relationships that are set forth in the three communiques, in the U.S.-
Taiwan Relations Act.
Indeed at the time when the Asia-Pacific region is remarkably free of 
conflict, we must work hard to ensure that these favorable conditions 
continue.  The ASEAN Regional Forum, for example, which we have just 
come from and where we both participate can contribute to that security 
and stability.  Let me add that all the members of the Forum were 
reassured by the constructive nature of the Vice Premier's comments 
today on the South China Sea situation.  Our work together in APEC, to 
take another example, also contributes to the growth and integration of 
this region and the stability and prosperity of the region.
The United States staunchly supports China's accession to the World 
Trade Organization on commercially acceptable terms.  We believe that 
China's membership in that organization will widen and strengthen the 
world trading system.  The importance of the U.S.-China relationship 
obliges all of us to address and manage our differences and concerns 
with an eye to the long-term interest of both countries.  In that vein, 
we must address and will be discussing today such issues as non-
proliferation and human rights.  We will also discuss our concern over 
American citizen Harry Wu.  I look forward to discussing the many 
matters that we have before us in a positive, constructive way.  Thank 
you very much.
QUESTION:  What is the main problem in Sino-U.S. relations?
VICE PREMIER QIAN: (Through Interpreter)  There are some problems now in 
Sino-U.S. relations but the main problem is the question of Taiwan, 
which is caused by the U.S. side's decision to allow Lee Teng-hui to 
visit the United States last June.  At today's meeting we are going to 
discuss how to remove the consequence caused by Lee Teng-huiís visit to 
the United States.
QUESTION:  Mr. Qian, can there be a summit meeting between China and the 
United States without a commitment from the United States not to admit 
Lee Teng-hui again?
VICE PREMIER QIAN:  (Through Interpreter)  Maybe we will touch upon this 
question during today's meeting ,but now I cannot say what will be the 
result.
QUESTION:  What can the Chinese Government do to enable the U.S. 
Government to realize the importance of Sino-U.S. relations?
VICE PREMIER QIAN:  (Through Interpreter)  I think that the statement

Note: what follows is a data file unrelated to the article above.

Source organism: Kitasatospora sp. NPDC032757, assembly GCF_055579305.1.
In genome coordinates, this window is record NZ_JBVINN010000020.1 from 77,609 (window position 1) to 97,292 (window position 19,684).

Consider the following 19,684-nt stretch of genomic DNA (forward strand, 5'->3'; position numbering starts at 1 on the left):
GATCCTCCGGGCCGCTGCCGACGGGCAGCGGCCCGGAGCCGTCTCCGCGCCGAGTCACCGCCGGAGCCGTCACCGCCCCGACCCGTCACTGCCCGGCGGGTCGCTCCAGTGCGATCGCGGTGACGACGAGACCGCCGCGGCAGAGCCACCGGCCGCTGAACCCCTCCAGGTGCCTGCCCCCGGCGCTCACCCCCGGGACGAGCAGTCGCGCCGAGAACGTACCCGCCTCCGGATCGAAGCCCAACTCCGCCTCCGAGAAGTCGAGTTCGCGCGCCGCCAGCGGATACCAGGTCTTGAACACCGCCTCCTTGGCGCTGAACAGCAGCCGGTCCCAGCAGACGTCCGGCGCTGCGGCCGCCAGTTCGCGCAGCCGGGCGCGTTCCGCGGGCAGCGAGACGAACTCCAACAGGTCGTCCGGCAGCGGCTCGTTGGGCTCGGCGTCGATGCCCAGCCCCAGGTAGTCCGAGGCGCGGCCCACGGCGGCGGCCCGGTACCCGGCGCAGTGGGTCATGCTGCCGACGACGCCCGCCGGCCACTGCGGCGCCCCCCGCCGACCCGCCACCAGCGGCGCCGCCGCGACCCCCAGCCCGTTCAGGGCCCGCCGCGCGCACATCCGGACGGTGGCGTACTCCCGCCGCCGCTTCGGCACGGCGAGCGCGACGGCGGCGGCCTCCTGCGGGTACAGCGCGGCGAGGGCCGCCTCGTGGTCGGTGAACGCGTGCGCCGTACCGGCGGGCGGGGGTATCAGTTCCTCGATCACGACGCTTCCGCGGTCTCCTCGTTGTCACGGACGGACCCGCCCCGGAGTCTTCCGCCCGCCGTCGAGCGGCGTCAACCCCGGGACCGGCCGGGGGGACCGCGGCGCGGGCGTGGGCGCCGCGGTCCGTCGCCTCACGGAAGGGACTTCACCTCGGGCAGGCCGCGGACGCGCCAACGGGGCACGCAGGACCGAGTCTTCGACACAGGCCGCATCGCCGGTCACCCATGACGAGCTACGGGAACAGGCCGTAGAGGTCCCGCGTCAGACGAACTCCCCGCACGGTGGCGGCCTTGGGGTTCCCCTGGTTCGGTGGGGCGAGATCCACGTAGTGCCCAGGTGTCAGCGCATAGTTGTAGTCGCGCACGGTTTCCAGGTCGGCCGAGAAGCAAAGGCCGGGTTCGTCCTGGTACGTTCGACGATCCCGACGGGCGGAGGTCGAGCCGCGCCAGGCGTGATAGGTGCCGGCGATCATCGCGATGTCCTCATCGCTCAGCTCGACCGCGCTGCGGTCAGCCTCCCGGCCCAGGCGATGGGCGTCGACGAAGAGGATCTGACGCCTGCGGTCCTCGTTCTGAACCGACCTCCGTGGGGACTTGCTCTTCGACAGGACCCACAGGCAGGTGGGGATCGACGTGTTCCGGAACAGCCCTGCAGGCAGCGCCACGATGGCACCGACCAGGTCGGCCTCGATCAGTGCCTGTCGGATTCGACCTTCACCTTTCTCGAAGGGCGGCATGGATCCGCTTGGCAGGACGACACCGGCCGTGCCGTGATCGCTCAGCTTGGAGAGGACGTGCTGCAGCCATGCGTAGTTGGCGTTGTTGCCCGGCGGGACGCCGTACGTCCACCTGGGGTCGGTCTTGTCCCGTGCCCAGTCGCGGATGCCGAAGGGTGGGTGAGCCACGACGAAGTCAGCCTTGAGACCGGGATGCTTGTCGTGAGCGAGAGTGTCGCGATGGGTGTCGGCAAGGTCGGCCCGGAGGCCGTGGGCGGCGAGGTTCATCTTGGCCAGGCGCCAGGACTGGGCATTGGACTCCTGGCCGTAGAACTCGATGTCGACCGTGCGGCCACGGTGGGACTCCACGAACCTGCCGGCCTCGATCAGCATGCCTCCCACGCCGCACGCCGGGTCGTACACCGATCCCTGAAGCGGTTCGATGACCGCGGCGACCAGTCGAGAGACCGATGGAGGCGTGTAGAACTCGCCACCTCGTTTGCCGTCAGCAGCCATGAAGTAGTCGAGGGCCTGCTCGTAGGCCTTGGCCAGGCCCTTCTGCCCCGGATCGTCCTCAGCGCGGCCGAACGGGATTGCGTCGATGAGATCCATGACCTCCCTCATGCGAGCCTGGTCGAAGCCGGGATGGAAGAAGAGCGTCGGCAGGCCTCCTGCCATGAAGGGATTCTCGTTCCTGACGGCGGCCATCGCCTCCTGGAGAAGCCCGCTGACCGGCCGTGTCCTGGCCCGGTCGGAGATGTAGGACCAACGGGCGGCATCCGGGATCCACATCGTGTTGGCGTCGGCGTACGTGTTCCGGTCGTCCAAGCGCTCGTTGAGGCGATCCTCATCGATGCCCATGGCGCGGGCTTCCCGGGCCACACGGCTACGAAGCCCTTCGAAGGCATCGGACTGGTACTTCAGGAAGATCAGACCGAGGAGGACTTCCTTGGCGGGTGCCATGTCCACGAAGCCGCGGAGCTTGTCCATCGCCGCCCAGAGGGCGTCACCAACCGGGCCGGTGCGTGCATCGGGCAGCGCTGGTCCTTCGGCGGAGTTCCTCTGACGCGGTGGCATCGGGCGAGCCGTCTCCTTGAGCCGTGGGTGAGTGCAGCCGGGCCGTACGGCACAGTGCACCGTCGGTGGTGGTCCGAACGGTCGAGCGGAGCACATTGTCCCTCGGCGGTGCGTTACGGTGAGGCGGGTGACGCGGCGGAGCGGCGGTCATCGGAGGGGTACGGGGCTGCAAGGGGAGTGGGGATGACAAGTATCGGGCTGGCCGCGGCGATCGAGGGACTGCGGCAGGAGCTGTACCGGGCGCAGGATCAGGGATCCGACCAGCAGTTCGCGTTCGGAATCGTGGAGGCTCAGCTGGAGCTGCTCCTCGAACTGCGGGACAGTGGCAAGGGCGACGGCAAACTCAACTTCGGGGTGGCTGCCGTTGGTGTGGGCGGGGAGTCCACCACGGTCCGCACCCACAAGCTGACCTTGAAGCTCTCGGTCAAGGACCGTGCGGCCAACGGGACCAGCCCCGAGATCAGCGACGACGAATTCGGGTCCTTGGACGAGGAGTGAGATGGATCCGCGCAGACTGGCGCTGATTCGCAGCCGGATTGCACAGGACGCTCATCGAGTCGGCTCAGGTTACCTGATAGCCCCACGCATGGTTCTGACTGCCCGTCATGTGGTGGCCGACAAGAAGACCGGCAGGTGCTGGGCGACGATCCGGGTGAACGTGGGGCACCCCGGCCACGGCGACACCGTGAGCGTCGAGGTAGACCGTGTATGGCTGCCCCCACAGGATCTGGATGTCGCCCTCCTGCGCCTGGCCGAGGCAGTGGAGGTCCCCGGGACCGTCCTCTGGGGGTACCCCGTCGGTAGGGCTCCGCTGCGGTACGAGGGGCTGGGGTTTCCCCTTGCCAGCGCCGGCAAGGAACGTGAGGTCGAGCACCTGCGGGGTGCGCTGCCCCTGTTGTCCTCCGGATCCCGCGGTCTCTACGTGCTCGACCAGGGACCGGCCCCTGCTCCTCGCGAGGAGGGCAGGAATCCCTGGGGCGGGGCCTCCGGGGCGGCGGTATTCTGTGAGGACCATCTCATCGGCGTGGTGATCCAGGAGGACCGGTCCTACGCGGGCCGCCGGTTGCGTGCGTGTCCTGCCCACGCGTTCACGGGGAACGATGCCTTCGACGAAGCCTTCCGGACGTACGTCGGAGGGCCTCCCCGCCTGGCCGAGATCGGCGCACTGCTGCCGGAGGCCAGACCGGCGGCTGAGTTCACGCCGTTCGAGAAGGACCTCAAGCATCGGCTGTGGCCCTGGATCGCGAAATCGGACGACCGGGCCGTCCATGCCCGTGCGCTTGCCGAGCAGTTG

made by the Secretary just now and the statement made in New York all 
have shown that Mr. Secretary attaches great importance to Sino-U.S. 
relations.
QUESTION:  Mr. Qian,  yesterday  Secretary Christopher said it would be 
very difficult to imagine a summit meeting between President Clinton and 
President Jiang Zemin unless Harry Wu was released.  I'm wondering what 
your reaction to that statement was and whether you think that is a 
reasonable condition for a summit meeting?
VICE PREMIER QIAN:  (Through Interpreter)  The case of Harry Wu is now 
undergoing the legal process of China and this problem can only be 
resolved after the legal process of this case has been gone through.
QUESTION:  Mr. Secretary, how forceful are you 
going to be on the issue 
of Harry Wu's detention in these talks today?
SECRETARY CHRISTOPHER:  Harry Wu is an American citizen who has a 
reputation in the United States for a very strong and forceful advocacy 
of the positions in which he believes.  I said yesterday that it would 
be difficult to have a summit meeting if he is still incarcerated, but 
the Vice Premier has twice answered the question today as to how they 
will be proceeding in China on this subject.  We'll certainly be 
discussing it, but I think with an American citizen incarcerated in 
China, and with our discussion about to take place on that subject, I 
don't think it would be useful for me to try to speculate further on the 
subject than I have said.
Let me emphasize though before we begin our discussion how exceedingly 
important I believe the U.S.-China relationship is.  Before coming here 
I made a speech, the largest portion of which was devoted to discussing 
the U.S.-China relationship.  The Vice Premier was good enough to say he 
had read t
h
e entire speech and so I think he is well- aware of the 
fact that the United States places great value on the China 
relationship, and indeed, I think its of great importance to both of us 
and that's why we've met nine times in the last two plus years and why 
we're meeting today and why I hope we'll also have opportunities to meet 
again  before the year is out.  Thank you very much.